Relative Clauses in English
Relative clauses are clauses that begin with one of these relative pronouns:
who/whom, that, which, whose, where, when
Relative Clauses have 2 main purposes:
1) Define or Identify the Preceding Noun
We mostly use them to define or identify the noun that comes before them. Here are some examples:
- Do you know the girl who started going to our school yesterday?
- Can I have the pen that I gave you last night?
- A laptop is a computer which you can carry around in your backpack.
- I don’t want to meet at a cafe whose coffee is so bad.
- I want to stay in a place where there are many historical sites.
- Monday was the day when I learned to drive a car!
* There is also a relative pronoun whom, but we rarely use it in normal spoken English. It’s more seen in old English.It can be used as the object of the relative clause. For example: My science teacher is a person whom I like very much.
The preceding noun determines which relative pronoun you can use. “That” is the most widely used and you can often pick between who/that for a person, or which/that for a thing:
If the preceding noun is…
A person A thing
who/that, whose which/that, whose
- Do you know the boy who ..
- She was a woman that ..
- An orphan is a child whose parents .
– Do you have a phone which ..
– The pine is a tree that ..
– This is a magazine article whose author ..
Note on whose: The relative pronoun whose is used in place of a possessive pronoun. It must be followed by a noun. Example: There’s a boy in my class whose father is a professional soccer player. (There’s a boy in my class. His father is a professional soccer player.)
Note on where and when: The relative pronouns where and when are used with place and time nouns. Examples: Harvard is a school where students from around the world are educated. 2001 was the year when terrorists attacked the International Trade Center in New York City.
2) Giving Extra Information
Some relative clauses are used to give extra information about the preceding noun. (not to define or identify the preceding noun) For example:
- My history professor, who came to Turkey in 1979, likes to visit historical sites.
- The heavy snow, which was common in the winter, created high water levels in the lakes after it melted in the spring.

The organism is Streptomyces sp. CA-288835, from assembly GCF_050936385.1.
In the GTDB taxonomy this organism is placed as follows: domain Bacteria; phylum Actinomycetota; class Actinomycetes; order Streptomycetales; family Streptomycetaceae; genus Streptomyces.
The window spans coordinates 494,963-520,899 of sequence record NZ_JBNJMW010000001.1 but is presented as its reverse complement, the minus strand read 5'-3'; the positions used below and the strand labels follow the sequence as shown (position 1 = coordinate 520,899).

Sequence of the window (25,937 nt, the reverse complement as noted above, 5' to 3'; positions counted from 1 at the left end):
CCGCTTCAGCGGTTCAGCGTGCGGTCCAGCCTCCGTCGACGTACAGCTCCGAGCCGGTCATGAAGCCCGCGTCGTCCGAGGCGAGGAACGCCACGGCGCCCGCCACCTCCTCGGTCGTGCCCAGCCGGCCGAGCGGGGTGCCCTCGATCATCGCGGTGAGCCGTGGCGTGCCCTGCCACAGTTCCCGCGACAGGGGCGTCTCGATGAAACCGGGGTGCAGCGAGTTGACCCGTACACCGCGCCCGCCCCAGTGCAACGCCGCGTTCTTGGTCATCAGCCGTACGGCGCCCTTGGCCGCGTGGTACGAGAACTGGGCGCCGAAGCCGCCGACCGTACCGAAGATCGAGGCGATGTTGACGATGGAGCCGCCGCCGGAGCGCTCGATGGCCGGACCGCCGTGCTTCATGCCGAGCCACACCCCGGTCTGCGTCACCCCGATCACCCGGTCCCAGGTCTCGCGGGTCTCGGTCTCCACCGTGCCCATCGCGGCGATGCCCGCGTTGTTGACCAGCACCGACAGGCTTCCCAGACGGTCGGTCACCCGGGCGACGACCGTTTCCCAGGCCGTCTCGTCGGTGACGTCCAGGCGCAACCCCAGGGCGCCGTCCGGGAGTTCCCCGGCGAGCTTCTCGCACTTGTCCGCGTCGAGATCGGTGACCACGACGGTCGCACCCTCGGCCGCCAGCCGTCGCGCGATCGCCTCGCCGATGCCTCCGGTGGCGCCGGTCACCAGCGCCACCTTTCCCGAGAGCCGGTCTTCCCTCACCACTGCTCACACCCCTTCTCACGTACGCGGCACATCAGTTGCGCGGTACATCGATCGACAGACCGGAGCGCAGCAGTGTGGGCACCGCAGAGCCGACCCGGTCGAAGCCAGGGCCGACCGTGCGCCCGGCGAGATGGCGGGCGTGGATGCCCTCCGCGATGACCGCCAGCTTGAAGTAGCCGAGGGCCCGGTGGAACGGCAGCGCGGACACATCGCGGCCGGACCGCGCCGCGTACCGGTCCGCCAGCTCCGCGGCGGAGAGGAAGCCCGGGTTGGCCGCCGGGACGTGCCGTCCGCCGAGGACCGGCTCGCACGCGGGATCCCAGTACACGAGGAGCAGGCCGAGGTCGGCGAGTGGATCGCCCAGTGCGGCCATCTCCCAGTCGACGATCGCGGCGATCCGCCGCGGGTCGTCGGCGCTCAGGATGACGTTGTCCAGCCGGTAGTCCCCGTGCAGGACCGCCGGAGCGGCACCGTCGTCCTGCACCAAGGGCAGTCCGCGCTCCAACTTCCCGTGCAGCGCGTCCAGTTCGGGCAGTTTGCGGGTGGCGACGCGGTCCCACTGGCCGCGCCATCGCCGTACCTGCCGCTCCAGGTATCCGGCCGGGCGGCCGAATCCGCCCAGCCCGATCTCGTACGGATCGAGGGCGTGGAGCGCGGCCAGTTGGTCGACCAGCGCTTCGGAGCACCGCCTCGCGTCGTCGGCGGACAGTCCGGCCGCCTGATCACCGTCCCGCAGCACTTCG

- Einstein, who is known around the world, is famous for his theory of relativity.
- The girl, whose parents both work as teachers at the school, started a fight in the hallway.
- My father’s company, which makes tablets, is moving soon from New York to Los Angeles.
- Over winter break I’m going to visit Canada, where my sister lives.
Note 1: Relative clauses which give extra information must be separated off by commas.
Note 2: We can’t use the relative pronoun that to introduce an extra-information (non-defining) clause about a person. Wrong: Neil Armstrong, that was born in 1930, was the first man to set foot on the moon. Correct: Neil Armstrong, who was born in 1930, was the first man to set foot on the moon.
When You Can Leave Out the Relative Pronoun
There are two common occasions, particularly in spoken English, when you can omit the relative pronoun:
- When the pronoun is the object of the relative clause, it can be left out. In the following sentences the pronoun that can be left out is enclosed in (brackets):
- Do you know the man (who/m) he’s talking to?
- Where’s the pen (which) I gave you last night?
- I haven’t read any of the books (that) I got for my birthday last year.
- I didn’t like that girl (that) you brought to the party.
- Did you find the homework assignment (which) you lost?
Note: You cannot omit the relative pronoun a.) if it starts a non-defining relative clause, or, b.) if it is the subject of a defining relative clause. For example, who is necessary in the following sentence: What’s the name of the girl who won the tennis tournament?
Sometimes it’s helpful to break up the sentence into two smaller sentences. That way you can see the main clause and the relative clause separated to determine whether the relative pronoun is the subject (can’t omit) or the object (can omit).
Do you know the man (who/m) he’s talking to?
Break it up: He’s talking to a man. Do you know him?
In this case, the man is the object of the sentence, so you can leave out the relative pronoun “who.”
But now try this sentence: Do you know the girl who started going to our school yesterday?
Break it up: A girl started going to our school yesterday. Do you know her?
In this case, the girl is the subject of the sentence, so we cannot leave out the relative pronoun “who.”
- When the relative clause contains a present or past participle and the auxiliary verb to be. In such cases both relative pronoun and auxiliary can be left out:
Present/Past Participle is in blue.
Auxiliary verb “to be” is in green.
- Who’s that man (who is) standing by the gate? >>> Who’s that man by the gate?
- The family (that is) living in the next house comes from Slovenia.
- She was wearing a dress (which was) covered in blue flowers.
- Most of the parents (who were) invited to the conference did not come.
- Anyone (that is) caught writing on the walls will be expelled from school.